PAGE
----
But these gifts are dormant, brothers and sisters in Christ, and like a farmer sowing seeds in his field, if the field is not worked and tilled with hoe and effort put into the growing of the crops, then the seed will remain just that, that is as seed, and will not grow. In order for the seeds to grow into bountiful and strong plants, they need to be cared for and nourished with effort.

The same therefore applies to us all, as the gifts of God lying dormant within us are waiting for us to unleash them and release them to those around us, whom we can indeed touch and benefit with the gifts we have. We have a choice here, either to let those gifts remain dormant, because we are reluctant, or fearful, or doubtful, or simply plain lazy or selfish, that we are like the lazy and worthless servant, who hid his master’s silver talent, and in the end, the silver talent bore no profit or use.

Thus, our talents, gifts and blessings from God will be useless and worthless if we let them lie dormant in us. The other choice we have is to open up the doors of our heart, and allow these gifts to flow from us, and in the process, they will grow plenty, just like a small seed growing to such a big tree and plant, and just as the silver talent invested carefully bearing much profits and income for those who had wisely invested it.

Remember, just as in the parable, the master would return from the distant kingdom to ask all of his servants to account for the silver talents they have been entrusted with. The master who went off to a faraway kingdom, was indeed Jesus who after His resurrection, went forth to His kingdom in heaven, the everlasting kingdom, to prepare a place for all those who believe in Him. He ascended into heaven, but He will indeed come again as He had foretold.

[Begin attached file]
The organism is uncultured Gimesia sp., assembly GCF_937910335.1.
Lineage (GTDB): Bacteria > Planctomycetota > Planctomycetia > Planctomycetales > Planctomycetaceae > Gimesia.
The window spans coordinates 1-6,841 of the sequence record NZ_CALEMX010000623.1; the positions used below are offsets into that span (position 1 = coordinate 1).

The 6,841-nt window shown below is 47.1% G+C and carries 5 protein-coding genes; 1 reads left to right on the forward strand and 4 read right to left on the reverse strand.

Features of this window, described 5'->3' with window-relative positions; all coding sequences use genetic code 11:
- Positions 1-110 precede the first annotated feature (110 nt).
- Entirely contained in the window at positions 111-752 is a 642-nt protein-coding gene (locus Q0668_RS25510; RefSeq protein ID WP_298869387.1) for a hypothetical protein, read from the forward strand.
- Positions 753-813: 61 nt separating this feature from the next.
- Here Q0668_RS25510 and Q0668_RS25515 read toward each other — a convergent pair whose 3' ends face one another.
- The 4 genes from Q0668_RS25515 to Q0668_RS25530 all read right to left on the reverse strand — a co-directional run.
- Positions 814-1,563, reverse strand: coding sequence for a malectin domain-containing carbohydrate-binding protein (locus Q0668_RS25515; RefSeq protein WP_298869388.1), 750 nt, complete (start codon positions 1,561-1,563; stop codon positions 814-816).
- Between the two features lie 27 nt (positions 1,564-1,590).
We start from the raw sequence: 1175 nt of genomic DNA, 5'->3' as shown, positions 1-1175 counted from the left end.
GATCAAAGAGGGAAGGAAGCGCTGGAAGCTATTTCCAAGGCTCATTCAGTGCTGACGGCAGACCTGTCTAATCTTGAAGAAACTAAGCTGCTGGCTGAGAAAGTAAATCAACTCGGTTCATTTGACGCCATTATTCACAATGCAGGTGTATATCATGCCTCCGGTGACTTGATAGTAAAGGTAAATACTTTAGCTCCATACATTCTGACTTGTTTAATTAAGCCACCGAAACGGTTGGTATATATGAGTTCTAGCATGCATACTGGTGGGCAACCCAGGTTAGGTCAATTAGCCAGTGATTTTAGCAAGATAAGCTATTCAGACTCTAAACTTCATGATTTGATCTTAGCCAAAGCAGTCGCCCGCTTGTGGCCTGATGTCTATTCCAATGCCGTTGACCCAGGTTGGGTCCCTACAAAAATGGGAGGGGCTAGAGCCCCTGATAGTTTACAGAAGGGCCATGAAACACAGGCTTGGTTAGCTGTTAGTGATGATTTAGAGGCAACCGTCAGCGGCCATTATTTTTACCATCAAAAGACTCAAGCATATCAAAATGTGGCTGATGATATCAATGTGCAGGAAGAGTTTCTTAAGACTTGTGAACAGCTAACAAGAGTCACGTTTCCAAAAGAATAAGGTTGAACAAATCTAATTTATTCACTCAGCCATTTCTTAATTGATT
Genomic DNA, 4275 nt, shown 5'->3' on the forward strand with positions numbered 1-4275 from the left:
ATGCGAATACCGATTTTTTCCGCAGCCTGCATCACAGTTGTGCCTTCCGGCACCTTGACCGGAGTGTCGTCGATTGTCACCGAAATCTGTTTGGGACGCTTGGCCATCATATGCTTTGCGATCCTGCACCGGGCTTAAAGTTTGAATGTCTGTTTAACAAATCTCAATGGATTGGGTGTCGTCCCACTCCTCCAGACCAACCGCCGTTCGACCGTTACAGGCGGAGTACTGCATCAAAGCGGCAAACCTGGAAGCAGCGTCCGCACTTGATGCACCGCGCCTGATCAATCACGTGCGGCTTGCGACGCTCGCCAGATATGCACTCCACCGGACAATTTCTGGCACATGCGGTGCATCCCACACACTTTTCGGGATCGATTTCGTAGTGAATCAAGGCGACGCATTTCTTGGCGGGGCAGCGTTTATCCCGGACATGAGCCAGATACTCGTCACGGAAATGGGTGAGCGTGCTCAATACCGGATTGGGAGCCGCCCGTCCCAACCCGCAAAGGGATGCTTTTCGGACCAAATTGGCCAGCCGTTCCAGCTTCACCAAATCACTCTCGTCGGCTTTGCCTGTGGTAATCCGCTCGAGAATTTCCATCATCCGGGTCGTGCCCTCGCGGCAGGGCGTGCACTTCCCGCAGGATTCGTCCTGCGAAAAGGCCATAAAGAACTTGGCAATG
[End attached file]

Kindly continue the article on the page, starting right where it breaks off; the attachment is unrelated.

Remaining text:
And His return will be sudden and unannounced, so that many people will be caught unaware and unprepared. At that time, those who had lived righteously and acted according to the will of God are like the faithful and diligent servants, who worked on the silver talents and brought handsome returns with it, doubling whatever had been given to them.

These will be rewarded and blessed forever, and they will have inheritance in God’s kingdom. But for those who have failed to use whatever God had given them and blessed them with, they will suffer rejection by God and cast away into the utter darkness. The choice is ours, brothers and sisters, for it is fully in our control to utilise the gifts had given us.

May Almighty God give us the strength and courage to overcome our fears and reluctance, to put into use the various gifts, talents and abilities which He had given us, so that we may put them to good use, to benefit all those around us, our neighbours, our brothers and sisters. God bless us all. Amen.

 

First Reading : 

https://petercanisiusmichaeldavidkang.com/2014/11/17/wednesday-19-november-2014-33rd-week-of-ordinary-time-first-reading/

 

Psalm : 

https://petercanisiusmichaeldavidkang.com/2014/11/17/wednesday-19-november-2014-33rd-week-of-ordinary-time-psalm/

 

Gospel Reading : 

https://petercanisiusmichaeldavidkang.com/2014/11/17/wednesday-19-november-2014-33rd-week-of-ordinary-time-gospel-reading/

Friday, 3 October 2014 : 26th Week of Ordinary Time (First Reading)

Liturgical Colour : Green

Job 38 : 1, 12-21 and Job 40 : 3-5

Then YHVH answered Job out of the storm : “Have you ever commanded the morning, or shown the dawn its place, that it might grasp the earth by its edges and shake the wicked out of it, when it takes a clay colour and changes its tint like a garment; when the wicked are denied their own light, and their proud arm is shattered?”

“Have you journeyed to where the sea begins or walked in its deepest recesses? Have the gates of death been shown to you? Have you seen the gates of Shadow? Have you an idea of the breadth of the earth? Tell Me, if you know all this.”